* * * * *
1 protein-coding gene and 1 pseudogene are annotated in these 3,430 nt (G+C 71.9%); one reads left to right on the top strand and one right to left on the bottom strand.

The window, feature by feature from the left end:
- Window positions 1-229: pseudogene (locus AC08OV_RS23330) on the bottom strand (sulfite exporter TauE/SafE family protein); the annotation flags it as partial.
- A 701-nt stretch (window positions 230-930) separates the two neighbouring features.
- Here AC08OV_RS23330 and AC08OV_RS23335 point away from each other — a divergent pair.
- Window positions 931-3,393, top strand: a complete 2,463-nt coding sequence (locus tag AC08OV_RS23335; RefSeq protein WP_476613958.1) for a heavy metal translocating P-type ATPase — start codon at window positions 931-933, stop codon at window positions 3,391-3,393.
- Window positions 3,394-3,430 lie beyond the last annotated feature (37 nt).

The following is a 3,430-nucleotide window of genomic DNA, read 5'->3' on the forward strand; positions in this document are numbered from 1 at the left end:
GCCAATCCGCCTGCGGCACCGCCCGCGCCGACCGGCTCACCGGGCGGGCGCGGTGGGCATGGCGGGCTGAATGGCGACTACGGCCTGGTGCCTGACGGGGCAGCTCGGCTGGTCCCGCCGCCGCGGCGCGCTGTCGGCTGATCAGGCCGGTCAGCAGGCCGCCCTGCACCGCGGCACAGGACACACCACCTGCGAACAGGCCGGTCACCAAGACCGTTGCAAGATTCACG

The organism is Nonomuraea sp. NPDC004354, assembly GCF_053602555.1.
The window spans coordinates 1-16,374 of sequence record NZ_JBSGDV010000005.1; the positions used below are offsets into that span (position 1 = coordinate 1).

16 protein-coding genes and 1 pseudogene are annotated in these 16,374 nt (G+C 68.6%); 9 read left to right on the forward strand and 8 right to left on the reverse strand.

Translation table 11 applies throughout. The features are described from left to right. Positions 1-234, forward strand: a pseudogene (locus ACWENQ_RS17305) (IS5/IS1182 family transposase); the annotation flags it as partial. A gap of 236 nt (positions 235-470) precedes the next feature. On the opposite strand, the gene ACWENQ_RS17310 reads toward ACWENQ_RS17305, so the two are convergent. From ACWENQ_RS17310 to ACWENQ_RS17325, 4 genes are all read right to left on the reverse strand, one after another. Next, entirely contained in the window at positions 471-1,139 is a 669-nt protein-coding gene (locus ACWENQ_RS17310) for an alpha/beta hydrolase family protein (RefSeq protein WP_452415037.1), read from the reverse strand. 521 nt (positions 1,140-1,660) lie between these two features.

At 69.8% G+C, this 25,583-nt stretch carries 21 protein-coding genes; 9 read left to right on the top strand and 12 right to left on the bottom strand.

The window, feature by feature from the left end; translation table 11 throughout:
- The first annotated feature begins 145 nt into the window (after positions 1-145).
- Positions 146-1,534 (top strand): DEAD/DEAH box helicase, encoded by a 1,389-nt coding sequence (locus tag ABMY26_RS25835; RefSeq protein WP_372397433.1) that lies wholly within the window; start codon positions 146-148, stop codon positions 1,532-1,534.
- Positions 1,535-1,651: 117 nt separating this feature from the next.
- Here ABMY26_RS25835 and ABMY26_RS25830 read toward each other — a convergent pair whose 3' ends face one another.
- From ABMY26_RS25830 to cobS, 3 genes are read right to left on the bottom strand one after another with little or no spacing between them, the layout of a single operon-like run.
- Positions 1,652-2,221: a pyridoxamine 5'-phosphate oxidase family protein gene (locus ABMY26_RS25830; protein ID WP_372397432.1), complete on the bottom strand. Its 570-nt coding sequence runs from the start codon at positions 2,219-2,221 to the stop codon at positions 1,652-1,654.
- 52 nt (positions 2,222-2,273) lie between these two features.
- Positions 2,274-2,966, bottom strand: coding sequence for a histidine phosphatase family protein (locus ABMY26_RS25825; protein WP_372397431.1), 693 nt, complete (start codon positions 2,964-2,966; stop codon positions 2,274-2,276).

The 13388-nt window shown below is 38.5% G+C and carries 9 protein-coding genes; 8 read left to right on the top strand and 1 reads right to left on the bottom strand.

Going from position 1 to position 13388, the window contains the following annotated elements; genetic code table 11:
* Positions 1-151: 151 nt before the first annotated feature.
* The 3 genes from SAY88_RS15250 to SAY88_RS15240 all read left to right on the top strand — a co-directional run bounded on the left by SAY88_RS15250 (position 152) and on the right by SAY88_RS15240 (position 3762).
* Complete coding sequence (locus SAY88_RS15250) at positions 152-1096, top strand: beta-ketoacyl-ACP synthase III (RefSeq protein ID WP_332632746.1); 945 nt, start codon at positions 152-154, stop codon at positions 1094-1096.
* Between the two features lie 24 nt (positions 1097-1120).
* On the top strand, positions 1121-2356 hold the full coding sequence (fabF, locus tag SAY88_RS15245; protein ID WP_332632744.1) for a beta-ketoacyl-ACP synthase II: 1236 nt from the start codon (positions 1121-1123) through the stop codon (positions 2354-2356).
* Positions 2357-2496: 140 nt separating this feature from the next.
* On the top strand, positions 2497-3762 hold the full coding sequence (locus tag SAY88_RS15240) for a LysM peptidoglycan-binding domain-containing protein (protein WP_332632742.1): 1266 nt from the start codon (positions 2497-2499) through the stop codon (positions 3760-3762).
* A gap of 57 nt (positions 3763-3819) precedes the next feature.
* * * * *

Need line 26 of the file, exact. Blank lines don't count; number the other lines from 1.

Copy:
* Positions 1-151: 151 nt before the first annotated feature.